Staff spotlight: Rural America is in Sandra’s past, present, and future

Sandra Renner has spent nearly five years focusing on a variety of work, all with one thing in common—assisting rural Nebraskans.

Newly appointed as the Farm and Community Program director for the Center for Rural Affairs, Sandra began as a project associate within that program, and has since immersed herself in everything from outreach and promotion to grant writing to project management surrounding food systems work.

In her new role, she plans to stay just as active in her quest to help better rural America.

“The Farm and Community Program is already doing work that serves as a national model right here in northeast Nebraska,” she said. “I want to continue that record of excellence, while striving to create programming that aids us in attracting new audiences that can also be served by our work.”

In 2014, Sandra began serving in AmeriCorps as a Farm to School coordinator for Nebraska, assisting with rolling out a pilot program to 12 rural schools. At that time, the Center for Rural Affairs hosted AmeriCorps positions engaging in food systems work. Since then, she has continued to work with the Center for Rural Affairs to support the expansion of Farm to School programming, along with leading the organization's work to support the launch of the Nebraska Food Council.

And, her work doesn’t stop there.

“I have had the pleasure of supporting rural food-based businesses in northeast Nebraska in connecting to commercial and shared kitchens, licensing, and food safety,” said Sandra. “Later this year, we'll be organizing a conference for food- and arts-based businesses, as well as for rural communities interested in developing strategies around local foods and the arts.”

Also, in the past year, Sandra has been connecting women non-operator landowners with one another, as well as with resources on risk management and conservation practices, and estate planning and land transition experts.

Several months ago, Sandra stepped into an additional role of assisting the management of the Center’s growing community inclusion team.

“I provide support to staff working with rural communities that have experienced demographic shifts due to immigration,” she said. “Staff working in these communities are helping rural leaders build more welcoming communities, as well as providing workshops on bias and having conversations across differences.”

Sandra has taken her many responsibilities with the Center in stride, and looks forward to the opportunity to branch out even farther as director. 

“I've gathered insights from different areas of the Center, and am constantly looking at other program areas to see how our projects can complement one another,” she said. “It's given me an approach where I can see the big picture and then make a plan to create programs that build off the strengths of the organization and our talented staff.”

She says she would like to see the Farm and Community Program continue to seek opportunities that expand offerings in the area of farm and food systems, community inclusion, and Native communities.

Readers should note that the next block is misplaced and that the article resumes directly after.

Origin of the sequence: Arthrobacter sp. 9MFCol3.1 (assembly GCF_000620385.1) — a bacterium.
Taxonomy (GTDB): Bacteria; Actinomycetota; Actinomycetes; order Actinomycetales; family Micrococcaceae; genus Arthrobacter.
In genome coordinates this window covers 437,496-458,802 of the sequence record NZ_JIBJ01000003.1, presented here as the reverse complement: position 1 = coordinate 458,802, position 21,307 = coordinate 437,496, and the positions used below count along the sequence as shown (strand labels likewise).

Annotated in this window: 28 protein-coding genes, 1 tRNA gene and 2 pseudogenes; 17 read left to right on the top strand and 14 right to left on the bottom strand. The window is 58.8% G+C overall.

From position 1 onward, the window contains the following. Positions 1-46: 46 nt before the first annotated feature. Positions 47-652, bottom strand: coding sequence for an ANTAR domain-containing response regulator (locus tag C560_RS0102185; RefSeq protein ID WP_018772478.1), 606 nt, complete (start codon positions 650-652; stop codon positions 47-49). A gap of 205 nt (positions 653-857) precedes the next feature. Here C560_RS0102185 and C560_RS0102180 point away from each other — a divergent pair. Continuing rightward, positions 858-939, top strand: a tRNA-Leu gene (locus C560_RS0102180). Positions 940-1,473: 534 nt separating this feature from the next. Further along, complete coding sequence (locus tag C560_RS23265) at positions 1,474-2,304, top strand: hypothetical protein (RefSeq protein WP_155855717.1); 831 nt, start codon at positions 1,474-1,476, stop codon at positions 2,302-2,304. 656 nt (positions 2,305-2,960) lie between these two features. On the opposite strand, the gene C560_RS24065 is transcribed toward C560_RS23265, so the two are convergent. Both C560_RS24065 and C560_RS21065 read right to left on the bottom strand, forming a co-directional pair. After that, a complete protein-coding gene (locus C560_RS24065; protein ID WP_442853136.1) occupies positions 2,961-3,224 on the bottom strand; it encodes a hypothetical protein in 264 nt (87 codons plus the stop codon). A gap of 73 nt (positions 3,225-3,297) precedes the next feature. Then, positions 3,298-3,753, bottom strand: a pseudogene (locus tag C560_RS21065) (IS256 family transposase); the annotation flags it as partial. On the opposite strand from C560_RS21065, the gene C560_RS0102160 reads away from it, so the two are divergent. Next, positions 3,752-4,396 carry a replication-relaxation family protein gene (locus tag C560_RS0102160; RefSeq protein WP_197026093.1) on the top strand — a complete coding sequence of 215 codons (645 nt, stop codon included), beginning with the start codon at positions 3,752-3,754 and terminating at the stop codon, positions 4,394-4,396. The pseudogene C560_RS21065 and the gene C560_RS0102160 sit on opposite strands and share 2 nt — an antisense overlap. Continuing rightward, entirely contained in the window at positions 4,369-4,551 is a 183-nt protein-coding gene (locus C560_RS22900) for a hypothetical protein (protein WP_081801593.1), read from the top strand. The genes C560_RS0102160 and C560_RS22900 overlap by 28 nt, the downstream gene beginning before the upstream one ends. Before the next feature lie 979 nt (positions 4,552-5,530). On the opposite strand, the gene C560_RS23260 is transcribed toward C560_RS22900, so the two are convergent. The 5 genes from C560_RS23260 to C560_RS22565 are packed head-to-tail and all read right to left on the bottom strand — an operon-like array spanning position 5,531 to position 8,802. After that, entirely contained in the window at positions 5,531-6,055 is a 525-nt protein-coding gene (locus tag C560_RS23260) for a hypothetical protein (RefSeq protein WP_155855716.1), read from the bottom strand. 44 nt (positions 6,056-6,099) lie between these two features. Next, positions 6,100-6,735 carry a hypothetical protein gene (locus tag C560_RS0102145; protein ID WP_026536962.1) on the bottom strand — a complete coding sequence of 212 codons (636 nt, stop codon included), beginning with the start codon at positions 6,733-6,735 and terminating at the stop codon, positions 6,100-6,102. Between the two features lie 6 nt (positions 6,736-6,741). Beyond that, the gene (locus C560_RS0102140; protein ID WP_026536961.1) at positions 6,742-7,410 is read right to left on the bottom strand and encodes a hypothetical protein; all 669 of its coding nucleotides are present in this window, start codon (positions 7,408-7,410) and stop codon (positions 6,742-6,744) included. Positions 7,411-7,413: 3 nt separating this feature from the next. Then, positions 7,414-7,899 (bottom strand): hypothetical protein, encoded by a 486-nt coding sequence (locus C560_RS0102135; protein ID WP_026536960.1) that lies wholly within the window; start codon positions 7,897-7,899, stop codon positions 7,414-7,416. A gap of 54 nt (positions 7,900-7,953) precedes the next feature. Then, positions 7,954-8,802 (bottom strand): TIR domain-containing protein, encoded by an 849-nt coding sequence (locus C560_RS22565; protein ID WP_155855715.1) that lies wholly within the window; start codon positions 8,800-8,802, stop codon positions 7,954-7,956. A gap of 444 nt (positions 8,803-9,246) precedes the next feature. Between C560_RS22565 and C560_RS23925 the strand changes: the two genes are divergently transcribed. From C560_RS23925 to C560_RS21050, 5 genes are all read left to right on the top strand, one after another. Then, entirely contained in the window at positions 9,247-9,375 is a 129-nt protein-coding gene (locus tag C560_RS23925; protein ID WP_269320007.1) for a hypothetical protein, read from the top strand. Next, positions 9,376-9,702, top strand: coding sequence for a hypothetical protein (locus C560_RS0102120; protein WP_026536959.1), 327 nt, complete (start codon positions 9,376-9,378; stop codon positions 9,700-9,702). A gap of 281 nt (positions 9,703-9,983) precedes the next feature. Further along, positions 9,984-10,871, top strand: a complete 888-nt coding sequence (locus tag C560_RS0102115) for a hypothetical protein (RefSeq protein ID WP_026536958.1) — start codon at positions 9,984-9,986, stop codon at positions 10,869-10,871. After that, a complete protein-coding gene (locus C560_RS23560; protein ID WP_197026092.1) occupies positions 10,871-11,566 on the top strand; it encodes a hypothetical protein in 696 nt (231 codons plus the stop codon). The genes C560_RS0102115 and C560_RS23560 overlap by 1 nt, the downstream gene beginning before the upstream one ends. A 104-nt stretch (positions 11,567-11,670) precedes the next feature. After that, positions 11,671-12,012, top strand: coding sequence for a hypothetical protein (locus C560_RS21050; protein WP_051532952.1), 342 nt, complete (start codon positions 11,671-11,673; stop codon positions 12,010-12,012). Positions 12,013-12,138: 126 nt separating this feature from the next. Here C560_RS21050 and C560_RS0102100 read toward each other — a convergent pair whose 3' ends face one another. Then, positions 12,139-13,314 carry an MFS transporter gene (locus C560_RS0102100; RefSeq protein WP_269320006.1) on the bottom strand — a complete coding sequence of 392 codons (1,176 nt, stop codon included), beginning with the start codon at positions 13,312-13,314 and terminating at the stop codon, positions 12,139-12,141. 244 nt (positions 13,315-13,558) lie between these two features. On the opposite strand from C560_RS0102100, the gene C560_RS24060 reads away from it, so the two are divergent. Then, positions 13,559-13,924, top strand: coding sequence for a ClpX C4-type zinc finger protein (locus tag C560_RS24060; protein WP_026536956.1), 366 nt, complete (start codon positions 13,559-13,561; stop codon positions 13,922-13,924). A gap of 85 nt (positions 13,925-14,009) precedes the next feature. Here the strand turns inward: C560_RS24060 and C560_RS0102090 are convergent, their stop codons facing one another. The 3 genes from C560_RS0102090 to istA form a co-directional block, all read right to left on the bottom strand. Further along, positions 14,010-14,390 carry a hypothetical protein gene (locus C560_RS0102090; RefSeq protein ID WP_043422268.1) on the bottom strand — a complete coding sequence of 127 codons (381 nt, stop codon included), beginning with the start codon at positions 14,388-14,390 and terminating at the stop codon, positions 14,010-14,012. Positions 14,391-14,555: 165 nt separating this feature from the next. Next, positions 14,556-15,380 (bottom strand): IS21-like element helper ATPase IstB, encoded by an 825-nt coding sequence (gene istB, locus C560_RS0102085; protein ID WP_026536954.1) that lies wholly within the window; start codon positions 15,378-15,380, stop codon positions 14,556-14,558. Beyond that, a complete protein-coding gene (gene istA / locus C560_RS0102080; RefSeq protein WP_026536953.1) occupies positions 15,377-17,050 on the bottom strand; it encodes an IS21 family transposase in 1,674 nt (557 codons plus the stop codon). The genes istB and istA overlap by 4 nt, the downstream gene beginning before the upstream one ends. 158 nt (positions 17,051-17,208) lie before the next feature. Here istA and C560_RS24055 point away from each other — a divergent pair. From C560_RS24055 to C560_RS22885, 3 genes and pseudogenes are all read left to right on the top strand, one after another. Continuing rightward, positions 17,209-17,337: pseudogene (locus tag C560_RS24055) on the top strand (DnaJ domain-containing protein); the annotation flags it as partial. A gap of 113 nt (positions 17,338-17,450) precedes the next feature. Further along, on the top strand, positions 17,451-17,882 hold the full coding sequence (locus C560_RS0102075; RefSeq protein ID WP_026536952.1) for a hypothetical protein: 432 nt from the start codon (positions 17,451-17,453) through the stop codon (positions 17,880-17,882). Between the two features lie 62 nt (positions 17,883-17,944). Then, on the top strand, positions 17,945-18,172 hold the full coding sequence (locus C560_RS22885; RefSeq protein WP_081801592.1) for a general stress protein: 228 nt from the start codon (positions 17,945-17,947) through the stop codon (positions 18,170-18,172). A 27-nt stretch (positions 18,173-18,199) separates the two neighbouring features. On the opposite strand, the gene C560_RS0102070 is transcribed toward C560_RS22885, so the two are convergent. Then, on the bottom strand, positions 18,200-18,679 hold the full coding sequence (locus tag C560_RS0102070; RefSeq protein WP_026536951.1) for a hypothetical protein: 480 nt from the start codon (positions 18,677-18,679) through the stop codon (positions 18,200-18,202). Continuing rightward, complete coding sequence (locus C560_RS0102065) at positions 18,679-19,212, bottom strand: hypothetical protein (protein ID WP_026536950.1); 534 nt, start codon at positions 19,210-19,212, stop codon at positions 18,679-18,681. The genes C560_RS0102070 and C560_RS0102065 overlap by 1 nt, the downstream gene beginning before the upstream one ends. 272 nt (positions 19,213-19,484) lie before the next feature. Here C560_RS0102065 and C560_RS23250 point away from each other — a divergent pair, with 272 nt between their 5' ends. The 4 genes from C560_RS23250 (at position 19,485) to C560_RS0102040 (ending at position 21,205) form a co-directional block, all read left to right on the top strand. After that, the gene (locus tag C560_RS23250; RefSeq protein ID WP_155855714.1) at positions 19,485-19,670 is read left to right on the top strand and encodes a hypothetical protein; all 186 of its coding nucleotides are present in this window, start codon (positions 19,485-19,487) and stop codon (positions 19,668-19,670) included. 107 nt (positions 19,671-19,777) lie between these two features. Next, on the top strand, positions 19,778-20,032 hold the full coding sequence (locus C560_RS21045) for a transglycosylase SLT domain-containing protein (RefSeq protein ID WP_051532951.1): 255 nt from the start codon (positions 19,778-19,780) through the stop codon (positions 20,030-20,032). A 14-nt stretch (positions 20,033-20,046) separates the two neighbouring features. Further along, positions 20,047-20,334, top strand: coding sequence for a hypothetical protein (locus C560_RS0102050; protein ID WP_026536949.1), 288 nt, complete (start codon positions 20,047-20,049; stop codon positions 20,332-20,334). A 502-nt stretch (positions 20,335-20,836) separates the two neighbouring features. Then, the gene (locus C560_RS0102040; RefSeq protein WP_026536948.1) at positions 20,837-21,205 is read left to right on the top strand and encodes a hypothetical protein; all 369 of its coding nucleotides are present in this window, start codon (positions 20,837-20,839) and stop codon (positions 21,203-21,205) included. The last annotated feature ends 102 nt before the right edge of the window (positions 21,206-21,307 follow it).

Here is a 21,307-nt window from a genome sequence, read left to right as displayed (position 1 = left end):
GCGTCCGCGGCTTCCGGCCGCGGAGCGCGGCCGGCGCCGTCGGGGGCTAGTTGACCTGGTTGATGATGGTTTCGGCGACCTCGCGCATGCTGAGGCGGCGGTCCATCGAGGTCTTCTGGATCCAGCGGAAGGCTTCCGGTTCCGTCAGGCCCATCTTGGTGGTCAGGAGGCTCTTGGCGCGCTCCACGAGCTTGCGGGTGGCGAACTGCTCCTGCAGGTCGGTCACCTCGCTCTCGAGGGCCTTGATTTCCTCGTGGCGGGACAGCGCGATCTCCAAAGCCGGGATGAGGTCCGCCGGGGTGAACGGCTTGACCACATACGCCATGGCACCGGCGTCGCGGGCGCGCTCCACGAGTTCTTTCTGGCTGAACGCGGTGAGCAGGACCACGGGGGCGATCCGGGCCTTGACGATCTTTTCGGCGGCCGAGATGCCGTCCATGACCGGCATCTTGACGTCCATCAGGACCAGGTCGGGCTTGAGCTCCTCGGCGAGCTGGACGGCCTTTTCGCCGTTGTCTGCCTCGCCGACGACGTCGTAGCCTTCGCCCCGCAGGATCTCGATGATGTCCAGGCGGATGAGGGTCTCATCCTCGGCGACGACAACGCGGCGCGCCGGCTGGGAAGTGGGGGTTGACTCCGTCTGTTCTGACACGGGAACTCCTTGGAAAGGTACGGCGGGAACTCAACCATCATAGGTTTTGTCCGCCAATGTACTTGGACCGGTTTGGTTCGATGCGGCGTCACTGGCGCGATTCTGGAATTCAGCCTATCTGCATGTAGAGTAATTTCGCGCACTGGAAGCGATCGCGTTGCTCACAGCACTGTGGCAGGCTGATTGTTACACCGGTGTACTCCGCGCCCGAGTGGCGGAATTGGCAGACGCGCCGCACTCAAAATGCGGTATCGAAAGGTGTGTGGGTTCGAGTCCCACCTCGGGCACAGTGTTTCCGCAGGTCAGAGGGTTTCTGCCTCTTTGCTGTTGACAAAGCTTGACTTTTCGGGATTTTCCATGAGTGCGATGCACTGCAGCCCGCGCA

And, with her varied work experience, Sandra knows she can make it happen. Her education in international relations focused on political science and the history of post-Soviet Eurasia, with a minor in German language.

“I credit my eclectic background with bringing me to work at the Center,” said Sandra. “I learned a lot about the history, politics, and dynamics of one of the largest groups of people who came to settle in this part of Nebraska.”

Before coming to the Center, Sandra spent more than a decade in telecommunications in local marketing, then became certified in holistic health coaching, and eventually took a position at a state agency in the health and human services field. When she started working one-on-one with clients, she became focused on health and nutrition and working with those who had barriers to those things.

“I began to see that there was something very wrong with the food system my clients in rural Nebraska were trying to access,” she said. “Many were living in food deserts in a state where agriculture is the top industry. When I saw the Center was advertising to serve in AmeriCorps to work on those very same food systems, I jumped at the chance to apply.”

Now, Sandra spends each day serving those Nebraskans, and wants to continue learning from the challenges she has faced and building upon her successes.

“Rural America is changing in so many ways, and we want to provide resources, education, and training for that changing landscape,” she said. “Many rural communities are seeking ways to attract and retain youth, and when there are opportunities within their own communities, they are seeing successes. The Center strives to build self-sustainability into our programs, and we tackle work that is making a difference for an equitable, sustainable future in Nebraska.”

And, as a lifelong Nebraskan, Sandra feels very strongly about continuing this work for future generations.

“I'm a fifth generation Nebraskan,” she said. “Both sides of my family emigrated here from the same region of Germany to pursue agricultural dreams. I'm grateful to get to do work that I love that also gives back to a place that has given me so much.”

In her free time, Sandra, her husband, and their three kids enjoy spending time in nature by going on retreats, camping, hiking, and visiting state parks. Sandra loves working in the garden or yard with her plants, and stays busy attending her kids’ band concerts, play performances, and running them to their practices.

Sandra can be reached at her office in Lyons at 402.687.2100 ext. 1009 or sandrar@cfra.org.